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Submission + - Russian Cargo Ship Successfully Makes Orbit, Will Supply ISS->

An anonymous reader writes: Early this morning, a Russian Soyuz rocket successfully launched from the Baikonur Cosmodrome in Kazakhstan. The rocket carried a Progress capsule containing 2,700kg of supplies for the International Space Station. It's a much-needed victory after a series of launch failures that saw ISS resupply missions from Orbital ATK, Russia, and SpaceX end in failure. "The station, a joint project involving 15 nations which is staffed by a crew of six astronauts and cosmonauts, currently has a four-month supply of food and water, NASA said. The arrival of the Russian cargo ship, and the planned launch of a Japanese HTV freighter in August, should replenish the station's pantries through the end of the year, NASA said. Friday's successful launch clears the way for three new crew members to fly to the station later this month."
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Submission + - What happens when it's suddenly illegal to move money out of your country?

schwit1 writes: Basic Internet services disappear.

Just as individual Greeks are losing access to Apple's iCloud, as the Athens staff of Bloomberg News recently discovered, so companies are finding themselves cut off from services critical to their ongoing operations.

The problem demonstrates a hidden risk in today's otherwise efficient vertical disintegration. Taking for granted the easy flow of money across borders, system designers never foresaw a situation in which companies with adequate funds would find that they couldn't pay foreign vendors.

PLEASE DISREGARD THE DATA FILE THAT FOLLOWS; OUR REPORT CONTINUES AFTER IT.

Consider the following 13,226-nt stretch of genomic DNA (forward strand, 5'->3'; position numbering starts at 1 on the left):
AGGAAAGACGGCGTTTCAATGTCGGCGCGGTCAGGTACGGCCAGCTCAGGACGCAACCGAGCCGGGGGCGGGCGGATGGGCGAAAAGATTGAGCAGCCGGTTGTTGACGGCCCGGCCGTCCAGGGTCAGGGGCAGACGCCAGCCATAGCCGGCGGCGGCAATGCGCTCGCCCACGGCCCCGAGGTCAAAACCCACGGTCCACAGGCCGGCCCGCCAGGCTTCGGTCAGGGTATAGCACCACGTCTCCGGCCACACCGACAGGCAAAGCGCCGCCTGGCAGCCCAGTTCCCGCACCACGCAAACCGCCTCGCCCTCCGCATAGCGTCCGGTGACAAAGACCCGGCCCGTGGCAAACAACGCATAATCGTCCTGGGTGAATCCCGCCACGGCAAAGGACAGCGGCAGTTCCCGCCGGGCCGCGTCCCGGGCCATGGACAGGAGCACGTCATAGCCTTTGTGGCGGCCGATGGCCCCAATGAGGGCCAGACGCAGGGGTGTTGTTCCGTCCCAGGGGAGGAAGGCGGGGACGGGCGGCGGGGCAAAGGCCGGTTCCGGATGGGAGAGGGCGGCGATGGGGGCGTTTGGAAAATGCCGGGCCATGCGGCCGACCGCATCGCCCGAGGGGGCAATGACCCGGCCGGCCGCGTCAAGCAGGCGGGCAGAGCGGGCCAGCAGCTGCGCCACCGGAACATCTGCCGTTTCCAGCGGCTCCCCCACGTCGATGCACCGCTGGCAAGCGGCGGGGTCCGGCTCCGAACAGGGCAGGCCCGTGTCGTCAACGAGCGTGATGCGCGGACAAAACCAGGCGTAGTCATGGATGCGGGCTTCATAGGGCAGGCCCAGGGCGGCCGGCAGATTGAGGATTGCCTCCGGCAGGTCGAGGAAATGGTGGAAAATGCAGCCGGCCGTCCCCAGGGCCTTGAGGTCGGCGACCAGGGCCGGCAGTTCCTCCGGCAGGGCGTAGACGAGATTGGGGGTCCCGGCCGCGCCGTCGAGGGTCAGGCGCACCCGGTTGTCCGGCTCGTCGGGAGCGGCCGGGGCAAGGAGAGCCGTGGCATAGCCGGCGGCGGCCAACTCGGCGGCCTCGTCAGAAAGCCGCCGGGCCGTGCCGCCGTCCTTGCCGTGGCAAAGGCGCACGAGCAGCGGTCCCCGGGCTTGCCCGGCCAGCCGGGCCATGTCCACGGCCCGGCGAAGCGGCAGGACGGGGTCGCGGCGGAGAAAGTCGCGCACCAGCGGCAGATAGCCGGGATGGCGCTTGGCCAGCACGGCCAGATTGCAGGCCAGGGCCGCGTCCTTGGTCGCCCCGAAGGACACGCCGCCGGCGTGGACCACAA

"Greek companies are not able at this moment to pay for hosting (Amazon), storage (Dropbox), email services (MailChimp) and many other services," says Jon Vlachogiannis, a Bay Area entrepreneur, in an email. Without these services, otherwise viable businesses are in trouble.

Vlachogiannis and other expats are stepping up to pay the bills from California, rescuing companies with astonishingly small amounts.

Submission + - Quebec government to force ISPs to block gambling websites

ottawanker writes: In order to drive more customers to their own online gambling website, the Quebec government and Loto-Quebec (the provincial organization in charge of gaming and lotteries) are thinking about forcing the province's ISPs to block all other online gambling websites. The list of websites to be blocked will be maintained by Loto-Quebec, and the government believes that the blocking will increase government revenue by up to $27 million (CAD) per year.

Submission + - This Is How Uber Takes Over a City->

schwit1 writes: To conquer America's quirkiest city, the company unleashed its biggest weapon.

Charlie Hales, the mayor of Portland, Ore., was running a zoning hearing last December when he missed a call on his cell from David Plouffe, the campaign mastermind behind Barack Obama's ascent. Although Hales had never met him, Plouffe left a voice mail that had an air of charming familiarity, reminiscing about the 2008 rally when 75,000 Obama supporters thronged Portland's waterfront. "Sure love your city," Plouffe gushed. "I'm now working for Uber and would love to talk."

Over the past year, Uber built one of the largest and most successful lobbying forces in the country, with a presence in almost every statehouse. It has 250 lobbyists and 29 lobbying firms registered in capitols around the nation, at least a third more than Wal-Mart Stores. That doesn't count municipal lobbyists. In Portland, the 28th-largest city in the U.S., 10 people would ultimately register to lobby on Uber's behalf.

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Submission + - Disney backs off plan to have its IT staff train their H1B replacements->

helixcode123 writes: Apparently in response to backlash, Disney has reversed their plan to replace U.S. workers with foreign replacements. According to one employee “We were told our jobs were continuing and we should consider it as if nothing had happened until further notice.”
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If you steal from one author it's plagiarism; if you steal from many it's research. -- Wilson Mizner

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